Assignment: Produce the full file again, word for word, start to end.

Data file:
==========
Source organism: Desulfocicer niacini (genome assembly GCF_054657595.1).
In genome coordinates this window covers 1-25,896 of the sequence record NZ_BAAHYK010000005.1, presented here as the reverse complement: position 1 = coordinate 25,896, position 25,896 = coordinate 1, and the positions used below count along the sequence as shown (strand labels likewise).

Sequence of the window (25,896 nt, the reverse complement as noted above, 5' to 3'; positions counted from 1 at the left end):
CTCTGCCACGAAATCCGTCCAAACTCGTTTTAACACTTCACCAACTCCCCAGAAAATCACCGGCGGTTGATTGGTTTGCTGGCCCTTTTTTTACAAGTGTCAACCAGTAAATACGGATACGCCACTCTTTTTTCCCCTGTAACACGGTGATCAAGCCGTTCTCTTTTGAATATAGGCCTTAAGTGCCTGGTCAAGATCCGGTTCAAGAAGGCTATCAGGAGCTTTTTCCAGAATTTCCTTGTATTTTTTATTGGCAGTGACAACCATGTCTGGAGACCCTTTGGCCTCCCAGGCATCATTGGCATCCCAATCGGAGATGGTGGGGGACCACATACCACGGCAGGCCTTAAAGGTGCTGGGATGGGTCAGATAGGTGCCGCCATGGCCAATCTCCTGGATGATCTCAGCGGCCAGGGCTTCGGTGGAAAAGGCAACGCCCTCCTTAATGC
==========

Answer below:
Source organism: Desulfocicer niacini (genome assembly GCF_054657595.1).
In genome coordinates this window covers 1-25,896 of the sequence record NZ_BAAHYK010000005.1, presented here as the reverse complement: position 1 = coordinate 25,896, position 25,896 = coordinate 1, and the positions used below count along the sequence as shown (strand labels likewise).

Sequence of the window (25,896 nt, the reverse complement as noted above, 5' to 3'; positions counted from 1 at the left end):
CTCTGCCACGAAATCCGTCCAAACTCGTTTTAACACTTCACCAACTCCCCAGAAAATCACCGGCGGTTGATTGGTTTGCTGGCCCTTTTTTTACAAGTGTCAACCAGTAAATACGGATACGCCACTCTTTTTTCCCCTGTAACACGGTGATCAAGCCGTTCTCTTTTGAATATAGGCCTTAAGTGCCTGGTCAAGATCCGGTTCAAGAAGGCTATCAGGAGCTTTTTCCAGAATTTCCTTGTATTTTTTATTGGCAGTGACAACCATGTCTGGAGACCCTTTGGCCTCCCAGGCATCATTGGCATCCCAATCGGAGATGGTGGGGGACCACATACCACGGCAGGCCTTAAAGGTGCTGGGATGGGTCAGATAGGTGCCGCCATGGCCAATCTCCTGGATGATCTCAGCGGCCAGGGCTTCGGTGGAAAAGGCAACGCCCTCCTTAATGC